CUNO: Now, Baglione mentions Rubens’ diplomatic skills, and we’ve talked about Rubens as a young, as it were, diplomat going off to Madrid to serve as an ambassador. And then we were talking about him being sent to the English court to negotiate peace between the crowns of England and Spain. What were his duties as an ambassador, as a mature now ambassador? Was it a professional set of responsibilities, or was it just his charm and wit?
WOOLETT: Well, after having served the Archduke Albert and Archduchess Isabella very loyally through the sixteen-teens, Archduke Albert dies in 1621, and the archduchess is asked to remain to government the Netherlands singlehandedly.
And she really relied on Rubens. It’s a very interesting phenomenon. She entrusted Rubens to convey her desires for peace between Spain and the Netherlands and with England.
You know, in his capacity as a diplomat, Rubens was never not a painter. So in a sense, his entree to the courts rested on his stature and his fame as a painter. And for some courtiers—in fact, many courtiers—that was a problem, because that was a manual profession and it had no place amongst the exalted elite. But Rubens’ command of languages, his decorum, and his, frankly, I think very imposing stature and personality enabled him to represent the Archduchess Isabel and to speak with individuals about the importance of finding peace and of seeking peace, and what steps could be taken.
He seems to have been a facilitator. And his correspondence suggests he traveled a lot in this capacity. There’re even allusions to somewhat secret meetings in taverns in Ghent, you know, with English ambassadors and— or agents and things. Frankly, some of the people with whom he met and corresponded at home were not very flattering, because they couldn’t understand why they would be speaking with a painter, however well-represented by his sovereign. But it enables Rubens really to travel and to go places that were not maybe so easy for others.
It’s a sad result, in a sense, though. A lot of this effort, a great deal of stress—he was very invested personally in achieving the results that they were seeking. You know, he didn’t necessarily succeed in his efforts. But his efforts were recognized by King Charles I of England, who knighted him, and by King Philip IV of Spain, who also showered him with honors. So at the time, his contribution to the process of securing peace was very clear.
CUNO: And while he was there, he got a number of important commissions. Was it then that he painted the ceiling of the banqueting hall?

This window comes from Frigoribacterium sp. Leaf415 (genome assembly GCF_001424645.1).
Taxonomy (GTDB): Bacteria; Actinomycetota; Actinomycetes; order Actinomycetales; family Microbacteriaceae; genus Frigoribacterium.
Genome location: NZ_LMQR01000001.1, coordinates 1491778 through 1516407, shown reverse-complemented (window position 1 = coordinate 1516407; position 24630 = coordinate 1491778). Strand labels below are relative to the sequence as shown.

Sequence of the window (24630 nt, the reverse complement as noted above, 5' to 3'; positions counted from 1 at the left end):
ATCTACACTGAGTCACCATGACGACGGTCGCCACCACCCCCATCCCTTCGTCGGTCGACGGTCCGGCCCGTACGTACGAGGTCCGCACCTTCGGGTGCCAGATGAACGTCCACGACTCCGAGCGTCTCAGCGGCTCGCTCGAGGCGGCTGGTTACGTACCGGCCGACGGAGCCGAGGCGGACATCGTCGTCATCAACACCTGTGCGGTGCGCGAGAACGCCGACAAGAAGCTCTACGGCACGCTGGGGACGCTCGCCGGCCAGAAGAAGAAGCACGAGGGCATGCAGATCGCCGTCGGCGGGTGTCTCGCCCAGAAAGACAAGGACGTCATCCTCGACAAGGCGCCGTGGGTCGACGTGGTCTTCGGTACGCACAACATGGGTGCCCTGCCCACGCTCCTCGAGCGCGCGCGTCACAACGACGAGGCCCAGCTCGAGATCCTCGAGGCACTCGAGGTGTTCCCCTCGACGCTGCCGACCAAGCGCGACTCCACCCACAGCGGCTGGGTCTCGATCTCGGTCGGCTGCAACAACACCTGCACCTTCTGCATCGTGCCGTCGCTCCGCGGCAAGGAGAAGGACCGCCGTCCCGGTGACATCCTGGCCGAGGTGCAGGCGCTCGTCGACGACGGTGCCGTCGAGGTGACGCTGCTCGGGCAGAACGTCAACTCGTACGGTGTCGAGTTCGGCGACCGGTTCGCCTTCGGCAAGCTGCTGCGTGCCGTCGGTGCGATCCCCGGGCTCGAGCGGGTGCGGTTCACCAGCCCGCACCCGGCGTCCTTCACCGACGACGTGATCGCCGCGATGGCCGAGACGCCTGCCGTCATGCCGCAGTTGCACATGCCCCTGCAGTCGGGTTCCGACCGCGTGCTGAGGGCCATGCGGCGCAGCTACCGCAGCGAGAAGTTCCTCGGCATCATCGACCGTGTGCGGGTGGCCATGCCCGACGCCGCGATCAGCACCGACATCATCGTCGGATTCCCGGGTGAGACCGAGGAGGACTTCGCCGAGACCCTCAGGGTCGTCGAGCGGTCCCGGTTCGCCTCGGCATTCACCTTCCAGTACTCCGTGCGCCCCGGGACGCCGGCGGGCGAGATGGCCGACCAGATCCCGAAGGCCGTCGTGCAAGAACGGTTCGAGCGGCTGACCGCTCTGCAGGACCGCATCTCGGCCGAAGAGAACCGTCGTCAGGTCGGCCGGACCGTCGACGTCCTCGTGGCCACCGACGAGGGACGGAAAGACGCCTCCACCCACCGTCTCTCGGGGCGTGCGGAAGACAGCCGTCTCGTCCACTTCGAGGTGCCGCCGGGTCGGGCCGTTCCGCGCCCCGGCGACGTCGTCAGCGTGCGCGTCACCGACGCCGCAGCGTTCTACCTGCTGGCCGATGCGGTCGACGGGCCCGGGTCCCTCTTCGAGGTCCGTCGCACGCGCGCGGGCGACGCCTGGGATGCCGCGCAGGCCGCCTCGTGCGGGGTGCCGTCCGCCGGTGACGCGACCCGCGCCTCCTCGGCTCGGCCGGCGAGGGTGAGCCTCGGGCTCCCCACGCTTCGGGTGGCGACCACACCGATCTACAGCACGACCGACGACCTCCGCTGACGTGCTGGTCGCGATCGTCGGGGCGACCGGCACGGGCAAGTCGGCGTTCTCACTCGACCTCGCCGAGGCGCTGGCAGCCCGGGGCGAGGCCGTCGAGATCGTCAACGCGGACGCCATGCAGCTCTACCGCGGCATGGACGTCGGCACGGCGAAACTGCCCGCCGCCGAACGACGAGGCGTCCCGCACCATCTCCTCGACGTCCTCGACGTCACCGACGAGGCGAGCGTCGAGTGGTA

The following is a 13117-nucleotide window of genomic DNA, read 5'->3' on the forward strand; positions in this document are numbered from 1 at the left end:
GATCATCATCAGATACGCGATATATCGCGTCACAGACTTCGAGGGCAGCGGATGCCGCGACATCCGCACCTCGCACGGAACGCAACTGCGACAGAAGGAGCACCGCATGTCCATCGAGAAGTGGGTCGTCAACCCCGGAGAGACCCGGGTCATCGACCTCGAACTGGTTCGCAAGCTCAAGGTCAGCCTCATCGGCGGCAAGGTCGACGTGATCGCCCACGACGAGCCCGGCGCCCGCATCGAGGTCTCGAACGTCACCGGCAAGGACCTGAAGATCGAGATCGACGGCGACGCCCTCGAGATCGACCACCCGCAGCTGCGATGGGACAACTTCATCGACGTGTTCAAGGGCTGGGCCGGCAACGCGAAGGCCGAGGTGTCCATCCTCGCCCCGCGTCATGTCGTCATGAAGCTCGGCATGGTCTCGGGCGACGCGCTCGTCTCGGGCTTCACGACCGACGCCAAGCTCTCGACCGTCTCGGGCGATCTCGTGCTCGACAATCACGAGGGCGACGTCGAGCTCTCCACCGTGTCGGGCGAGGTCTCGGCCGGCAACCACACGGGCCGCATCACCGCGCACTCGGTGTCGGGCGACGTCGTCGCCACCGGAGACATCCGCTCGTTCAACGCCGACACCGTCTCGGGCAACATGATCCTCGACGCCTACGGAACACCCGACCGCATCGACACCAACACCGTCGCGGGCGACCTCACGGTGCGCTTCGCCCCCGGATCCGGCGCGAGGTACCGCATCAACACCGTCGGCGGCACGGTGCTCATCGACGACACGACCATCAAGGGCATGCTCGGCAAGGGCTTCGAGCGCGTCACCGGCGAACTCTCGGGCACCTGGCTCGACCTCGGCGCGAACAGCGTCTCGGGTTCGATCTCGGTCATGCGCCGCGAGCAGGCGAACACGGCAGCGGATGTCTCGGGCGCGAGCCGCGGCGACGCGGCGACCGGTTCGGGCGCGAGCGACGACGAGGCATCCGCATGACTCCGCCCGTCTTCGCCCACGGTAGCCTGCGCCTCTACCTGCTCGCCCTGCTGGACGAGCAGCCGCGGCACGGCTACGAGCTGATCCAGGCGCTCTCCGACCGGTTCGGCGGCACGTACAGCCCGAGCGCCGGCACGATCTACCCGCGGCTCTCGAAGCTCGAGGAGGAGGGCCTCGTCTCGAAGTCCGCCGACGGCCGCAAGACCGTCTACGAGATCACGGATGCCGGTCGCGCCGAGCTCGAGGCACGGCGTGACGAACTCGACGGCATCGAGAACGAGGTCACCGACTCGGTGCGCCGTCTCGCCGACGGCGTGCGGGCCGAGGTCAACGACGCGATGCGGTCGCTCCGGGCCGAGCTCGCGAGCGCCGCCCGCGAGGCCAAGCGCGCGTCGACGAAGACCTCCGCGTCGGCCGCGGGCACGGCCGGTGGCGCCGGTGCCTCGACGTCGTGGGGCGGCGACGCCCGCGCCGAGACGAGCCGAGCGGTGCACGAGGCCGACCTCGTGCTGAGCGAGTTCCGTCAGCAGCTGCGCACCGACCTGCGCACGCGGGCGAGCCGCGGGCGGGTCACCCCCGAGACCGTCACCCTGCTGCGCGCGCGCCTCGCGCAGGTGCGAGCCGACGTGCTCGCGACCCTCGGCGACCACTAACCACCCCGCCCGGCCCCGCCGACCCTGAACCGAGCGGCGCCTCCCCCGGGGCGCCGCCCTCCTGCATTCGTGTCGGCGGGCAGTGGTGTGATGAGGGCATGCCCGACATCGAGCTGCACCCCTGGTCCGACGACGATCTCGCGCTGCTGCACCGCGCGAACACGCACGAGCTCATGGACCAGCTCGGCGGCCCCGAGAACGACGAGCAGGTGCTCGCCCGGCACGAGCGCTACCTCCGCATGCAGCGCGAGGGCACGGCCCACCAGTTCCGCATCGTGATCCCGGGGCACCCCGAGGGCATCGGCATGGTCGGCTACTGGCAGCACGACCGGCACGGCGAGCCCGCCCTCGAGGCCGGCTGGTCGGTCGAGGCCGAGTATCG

WOOLETT: Right. So that was a wonderful commission for this important meeting space in London, in the center of this palace. And you know, Rubens again brought this remarkable understanding of political, allegorical language together to create a kind of visual history and a visual statement of English politics for this coffered ceiling. So it was many separate compositions. They were executed in Antwerp by Rubens and his workshop, and then sent back to London for installation.
CUNO: So it was after he concluded his diplomatic responsibilities and returned to Antwerp that he painted the pictures. They were then taken back to England and installed in the banqueting room?
CUNO: Yeah. Now, following his success in London and Spain, he returned to Antwerp, as we just said, and he painted a portrait of the king and queen and all of the princes, and he was named Secretary and Counselor of the State. Were these just honorifics and decorative honors, or did he have actual political and diplomatic responsibilities serving the archduchess?
WOOLETT: He serves the archduchess Isabel closely until her death. And he found it a quite demanding role, frankly. I don’t think that necessarily the honors associated with the court that he received later in life involved specific day-to-day responsibilities; but it meant that he could be called upon at any time to fulfill a desire that the archduchess might have for him.
She was a very energetic and keen individual. She was someone who went to the battlefield, who was invested in the success and progress of Catholic forces. So this was a dynamic court under this single female ruler.
CUNO: All of these many trips that Rubens took, did he see pictures now? Because we said earlier, when we talked about the first trip to Madrid, he wasn’t of a stature sufficient to allow him access to the great picture galleries, and therefore, to be inspired by the artists that he might have seen for the first time, works by the artists he might’ve seen for the first time. But now he is a great man. So is he in the company of great artists?
WOOLETT: When he makes his second trip to Spain in the late 1620s, he— indeed, he meets Velázquez. And they seem to have a special rapport. And Rubens did paint while he was there. There’re some wonderful anecdotes about Velázquez and Rubens riding in the mountains behind El Escorial, the fabulous palace outside of Madrid. So yes, it was a very different time, and it’s a time when Rubens’ exposure to traditional works by Titian and other Venetian Renaissance painters— very, very important time.
And that exposure imprints his own style in the last decade of his life. So between about 1630 and his death in 1640, we see a much looser brushstroke, a very descriptive kind of brushwork. Flickering, animated, rich color, very much something that suggests the impact of Titian was important.
CUNO: Now, when he’s back in Antwerp, he suffers the loss of his wife. His wife dies. He remarries and he paints these extraordinary paintings of his younger wife. Tell us about that sequence of events.
WOOLETT: Rubens is clear in his letters at the beginning of the 1630s, when he decides to remarry, that it’s a real choice, that he’s marrying someone who is not going to disdain him for his true profession. And he remains devoted to painting. For all of the diplomatic work that he did, it was not necessarily his passion whatsoever. In fact, it was a— I think, something that was something of a trial for him. He was very happy, in a sense, when he was no longer working in a diplomatic capacity.